Bass Trombone

Doctor of Musical Arts

The Doctor of Musical Arts (DMA) program, known as the C.V. Starr Doctoral Program, is the most advanced course of study at Juilliard. It is designed for gifted and accomplished musicians who also possess a broad range of knowledge about music, a keen intellect, a natural curiosity for a wide variety of disciplines, and the potential for pursuing high level performance, scholarly, and teaching careers. A generous endowment grant from the C.V. Starr Foundation allows candidates accepted into the program to pursue their resident studies on a full-tuition scholarship basis.

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Bass Trombone, D.M.A. Doctor of Musical Arts

      1. Ear Training
      2. Keyboard Studies
    • Major Studies
      • Major Field of Study 12 credit
      • Departmental Requirement (if any) 4 credit
    • Doctoral Requirements
      • 2 credits
        DRMUS 810 — Music Reference and Research
        2 credits Fall Jane Gottlieb


        A systematic study designed to provide the student with a thorough knowledge of sources necessary for research on the doctoral level. Covers library research methods, sources of information on music and music literature of all historic periods, and the process of evaluating editions. Required of all first-year D.M.A. students.


      • 2 credits
        DRMUS 820 — Approaches to Scholarly Editing of Music
        2 credits Spring Michael Musgrave


        An outline history of music printing and publication up to modern critical and performing editions. With a focus on the changing character and role of editions, this course will begin by examining the stages in the publication process, from autograph to first edition and later editions, noting typical problems in the evaluation of sources and issues in prioritizing. Study continues with the comparison of modern critical and performing editions in several genres (keyboard, strings, wind/brass, vocal, choral) with consideration of the performance consequences. References to historic and modern performances/recordings will elucidate discussion. Assignments will include a class presentation and an extensive term paper. Required of all first-year D.M.A. students.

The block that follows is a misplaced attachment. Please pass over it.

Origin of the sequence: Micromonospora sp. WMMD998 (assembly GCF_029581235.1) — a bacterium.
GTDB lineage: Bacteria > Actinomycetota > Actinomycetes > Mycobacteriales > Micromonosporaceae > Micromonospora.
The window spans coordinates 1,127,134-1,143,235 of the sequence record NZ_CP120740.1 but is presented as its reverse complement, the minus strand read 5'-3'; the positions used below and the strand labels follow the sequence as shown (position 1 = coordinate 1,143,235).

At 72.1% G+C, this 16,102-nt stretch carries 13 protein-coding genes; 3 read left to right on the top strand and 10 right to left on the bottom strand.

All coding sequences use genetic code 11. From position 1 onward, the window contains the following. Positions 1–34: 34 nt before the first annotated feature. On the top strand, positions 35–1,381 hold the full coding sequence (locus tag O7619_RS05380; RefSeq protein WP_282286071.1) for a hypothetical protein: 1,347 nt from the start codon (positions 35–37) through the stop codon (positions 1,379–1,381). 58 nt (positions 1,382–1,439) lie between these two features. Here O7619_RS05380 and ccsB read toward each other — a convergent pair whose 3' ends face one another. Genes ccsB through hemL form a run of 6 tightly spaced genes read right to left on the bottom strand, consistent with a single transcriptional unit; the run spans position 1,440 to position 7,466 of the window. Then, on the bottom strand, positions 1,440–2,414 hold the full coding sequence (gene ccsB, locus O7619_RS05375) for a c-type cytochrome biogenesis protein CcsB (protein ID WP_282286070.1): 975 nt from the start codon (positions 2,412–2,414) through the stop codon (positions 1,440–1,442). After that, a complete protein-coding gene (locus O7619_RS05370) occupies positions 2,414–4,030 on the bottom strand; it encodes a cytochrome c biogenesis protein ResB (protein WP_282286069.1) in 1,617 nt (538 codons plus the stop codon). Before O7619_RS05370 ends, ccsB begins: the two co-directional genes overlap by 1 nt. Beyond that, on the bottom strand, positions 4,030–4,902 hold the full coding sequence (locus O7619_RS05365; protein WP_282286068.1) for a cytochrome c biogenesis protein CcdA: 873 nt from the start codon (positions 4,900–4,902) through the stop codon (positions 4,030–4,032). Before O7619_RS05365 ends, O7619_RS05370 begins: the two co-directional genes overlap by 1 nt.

• 4 credits
        DRMUS 811-2 — Analytical Methods
        4 credits Full Year Philip Lasser; Jonathan Dawe


        A seminar devoted to the study of analytical approaches to modal, tonal, and non-tonal music through a careful examination of seminal theoretical treatises and their relevance to music from the early Middle Ages up to the present. Topics will include proportional and tetrachordal thinking of early composers as reflected by Boethius and the Musica Enchiriadis, polyphony and the rise of thoroughbass conceptions of composition as discussed by Tinctoris, Zarlino, and Rameau. Second semester will focus on analysis of major works from Bach to contemporary composers using modern analytical techniques including Schenkerian and contrapuntal analysis as well as 12-tone theory. The course is designed to provide the opportunity for students to gain experience analyzing music and presenting their analyses both in written form and through oral presentations. Required of all first-year D.M.A. students.